Jean-Claude Mignon, the President of the Parliamentary Assembly of the Council of Europe (PACE), together with a PACE sub-committee visiting Greece, have urged greater European solidarity to help Greece deal with large numbers of irregular migrants and asylum seekers entering the country. They also proposed the possible holding of an urgent debate on this issue at the Assembly’s winter session in Strasbourg next week, in order to raise awareness among Council of Europe member States via their national delegations in PACE.
“Greece is confronted with a major problem of irregular migration at the very moment when it must also try to deal with an unprecedented economic crisis,” said Mignon. “But it cannot be expected to accept all the misery of the world on its own. Only greater European solidarity, be it financial or in terms of receiving refugees and asylum seekers, can really contribute to solving this problem. A shared migration policy is even more essential at a time when the region is facing major instability.
He added: “This is not just a Greek problem, but is above all a European problem. The whole continent has a responsibility to ensure that the situation in the Mediterranean, already difficult to handle, does not become an out-and-out humanitarian catastrophe.”
Tineke Strik (Netherlands, SOC), Chairperson of the sub-committee, echoed his remarks: “No other country could deal with this humanitarian crisis alone, given the current economic and social context, and the porous borders of the country. Since most irregular migrants want to continue on their way to other European countries, member States must come up with swift solutions that go beyond mere financial and technical assistance and show much greater solidarity.”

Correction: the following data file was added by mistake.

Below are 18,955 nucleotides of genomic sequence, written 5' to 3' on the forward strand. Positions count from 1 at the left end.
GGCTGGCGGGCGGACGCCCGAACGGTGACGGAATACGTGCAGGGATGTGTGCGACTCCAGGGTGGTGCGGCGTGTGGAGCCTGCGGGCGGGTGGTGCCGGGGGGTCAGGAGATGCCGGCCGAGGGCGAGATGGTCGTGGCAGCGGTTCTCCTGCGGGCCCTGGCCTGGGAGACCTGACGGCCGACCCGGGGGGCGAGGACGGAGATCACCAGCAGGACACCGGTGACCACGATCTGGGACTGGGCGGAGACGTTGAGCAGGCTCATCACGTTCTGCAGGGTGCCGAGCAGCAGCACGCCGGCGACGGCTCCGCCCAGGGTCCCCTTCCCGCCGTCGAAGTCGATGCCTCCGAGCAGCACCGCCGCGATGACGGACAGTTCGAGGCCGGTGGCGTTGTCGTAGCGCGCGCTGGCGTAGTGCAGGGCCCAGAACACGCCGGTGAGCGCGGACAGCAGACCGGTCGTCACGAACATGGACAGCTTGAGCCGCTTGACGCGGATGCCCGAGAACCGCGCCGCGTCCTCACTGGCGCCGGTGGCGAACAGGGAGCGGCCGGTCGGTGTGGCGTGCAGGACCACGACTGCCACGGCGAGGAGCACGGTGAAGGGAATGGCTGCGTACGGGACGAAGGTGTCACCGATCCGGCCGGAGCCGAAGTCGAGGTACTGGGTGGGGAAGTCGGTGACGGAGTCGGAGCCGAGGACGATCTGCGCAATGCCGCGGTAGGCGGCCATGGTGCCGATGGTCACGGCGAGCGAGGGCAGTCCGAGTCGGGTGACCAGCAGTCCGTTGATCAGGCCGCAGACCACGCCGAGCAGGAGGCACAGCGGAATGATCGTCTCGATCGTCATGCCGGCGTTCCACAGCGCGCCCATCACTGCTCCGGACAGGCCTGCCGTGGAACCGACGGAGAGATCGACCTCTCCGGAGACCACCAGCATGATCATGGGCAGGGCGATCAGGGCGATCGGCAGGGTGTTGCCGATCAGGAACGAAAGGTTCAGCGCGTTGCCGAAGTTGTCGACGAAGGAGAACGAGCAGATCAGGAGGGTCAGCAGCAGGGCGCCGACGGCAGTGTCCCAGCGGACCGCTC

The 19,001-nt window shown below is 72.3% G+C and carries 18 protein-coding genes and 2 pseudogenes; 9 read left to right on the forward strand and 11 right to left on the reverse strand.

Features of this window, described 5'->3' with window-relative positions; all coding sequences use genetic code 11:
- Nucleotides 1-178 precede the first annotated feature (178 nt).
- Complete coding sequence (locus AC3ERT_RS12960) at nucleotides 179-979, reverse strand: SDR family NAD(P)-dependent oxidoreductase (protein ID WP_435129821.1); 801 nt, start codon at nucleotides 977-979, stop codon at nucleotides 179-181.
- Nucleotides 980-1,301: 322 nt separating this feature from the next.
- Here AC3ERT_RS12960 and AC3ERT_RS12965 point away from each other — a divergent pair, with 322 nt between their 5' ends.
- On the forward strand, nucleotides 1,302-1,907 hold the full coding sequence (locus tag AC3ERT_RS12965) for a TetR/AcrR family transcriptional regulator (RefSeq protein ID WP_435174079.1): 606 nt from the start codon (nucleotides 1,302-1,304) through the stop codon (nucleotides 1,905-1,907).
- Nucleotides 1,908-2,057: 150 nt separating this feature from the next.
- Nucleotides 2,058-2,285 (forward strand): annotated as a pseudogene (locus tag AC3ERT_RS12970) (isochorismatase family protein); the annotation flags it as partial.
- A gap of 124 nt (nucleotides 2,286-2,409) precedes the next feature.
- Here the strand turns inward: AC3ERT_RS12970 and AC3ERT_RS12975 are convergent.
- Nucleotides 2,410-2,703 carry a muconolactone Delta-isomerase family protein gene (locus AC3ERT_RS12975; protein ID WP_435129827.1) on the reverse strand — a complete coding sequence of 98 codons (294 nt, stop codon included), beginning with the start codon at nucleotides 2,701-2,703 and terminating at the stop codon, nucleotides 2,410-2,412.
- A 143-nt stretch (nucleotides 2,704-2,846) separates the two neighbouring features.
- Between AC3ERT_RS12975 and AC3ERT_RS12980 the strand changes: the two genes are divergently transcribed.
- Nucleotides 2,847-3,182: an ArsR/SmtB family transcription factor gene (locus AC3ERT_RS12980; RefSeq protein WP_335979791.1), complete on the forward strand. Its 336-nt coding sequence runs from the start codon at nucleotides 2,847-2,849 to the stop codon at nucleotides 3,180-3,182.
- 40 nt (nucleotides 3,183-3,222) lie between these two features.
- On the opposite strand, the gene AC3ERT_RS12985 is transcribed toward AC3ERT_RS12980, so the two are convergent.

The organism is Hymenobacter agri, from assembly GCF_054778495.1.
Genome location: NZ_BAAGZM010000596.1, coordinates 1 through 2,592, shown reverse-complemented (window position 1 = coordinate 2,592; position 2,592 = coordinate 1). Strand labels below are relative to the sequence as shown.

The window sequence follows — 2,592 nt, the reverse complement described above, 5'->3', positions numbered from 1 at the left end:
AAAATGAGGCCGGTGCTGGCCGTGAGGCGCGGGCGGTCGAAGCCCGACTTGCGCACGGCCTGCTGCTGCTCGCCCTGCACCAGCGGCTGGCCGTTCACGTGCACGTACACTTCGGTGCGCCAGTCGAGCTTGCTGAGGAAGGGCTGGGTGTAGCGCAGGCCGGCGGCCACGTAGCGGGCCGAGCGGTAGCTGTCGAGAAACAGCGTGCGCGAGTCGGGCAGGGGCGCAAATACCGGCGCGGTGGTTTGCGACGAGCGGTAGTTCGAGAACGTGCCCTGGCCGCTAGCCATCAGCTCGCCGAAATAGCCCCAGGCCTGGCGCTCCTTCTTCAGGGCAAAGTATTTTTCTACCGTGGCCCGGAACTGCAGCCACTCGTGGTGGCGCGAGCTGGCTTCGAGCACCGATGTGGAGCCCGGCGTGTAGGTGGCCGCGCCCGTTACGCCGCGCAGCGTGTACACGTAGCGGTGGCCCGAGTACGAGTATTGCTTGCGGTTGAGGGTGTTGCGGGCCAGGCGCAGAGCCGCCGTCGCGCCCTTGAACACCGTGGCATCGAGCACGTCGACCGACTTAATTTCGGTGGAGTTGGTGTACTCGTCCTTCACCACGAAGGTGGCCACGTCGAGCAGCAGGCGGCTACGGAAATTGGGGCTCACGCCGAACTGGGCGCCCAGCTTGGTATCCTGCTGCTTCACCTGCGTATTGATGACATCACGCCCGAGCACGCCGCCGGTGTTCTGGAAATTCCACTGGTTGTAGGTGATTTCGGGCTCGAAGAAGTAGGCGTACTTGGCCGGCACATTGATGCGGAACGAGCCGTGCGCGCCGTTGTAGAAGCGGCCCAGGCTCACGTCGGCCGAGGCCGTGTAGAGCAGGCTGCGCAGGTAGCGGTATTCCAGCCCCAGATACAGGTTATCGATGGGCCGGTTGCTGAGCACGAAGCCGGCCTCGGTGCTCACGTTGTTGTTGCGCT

Both the President and the sub-committee warmly welcomed the Greek authorities’ determination to resolve, as quickly as possible, the major backlog of 50,000 outstanding asylum applications, and to close three detention centres that have been deemed sub-standard, including the centre at the Petrou Ralli police station in Athens, which is due to close in the course of 2013. They also welcomed indications from the Greek authorities that, from spring 2013, women and children will no longer be detained, and looked forward to this measure being fully applied as swiftly as possible.
For its part, the delegation expressed its deep concern at the systematic use of detention as a means of deterring migrants from entering or staying in Greece. “The recent decision to prolong migrants’ and asylum seekers’ detention for one more year, treating them like criminals, exacerbates their despair and vulnerability,” Ms Strik said.
“Even if there has been progress in terms of building new detention centres with better conditions, such as the Amygdaleza centre, the delegation still witnessed severe problems in terms of access to asylum, health care, information and the possibility for detainees to communicate with the outside world. Most of the detention centres visited by the delegation currently do not meet the standards of human dignity, as basic facilities such as heating, light and hot water are not provided,” she added.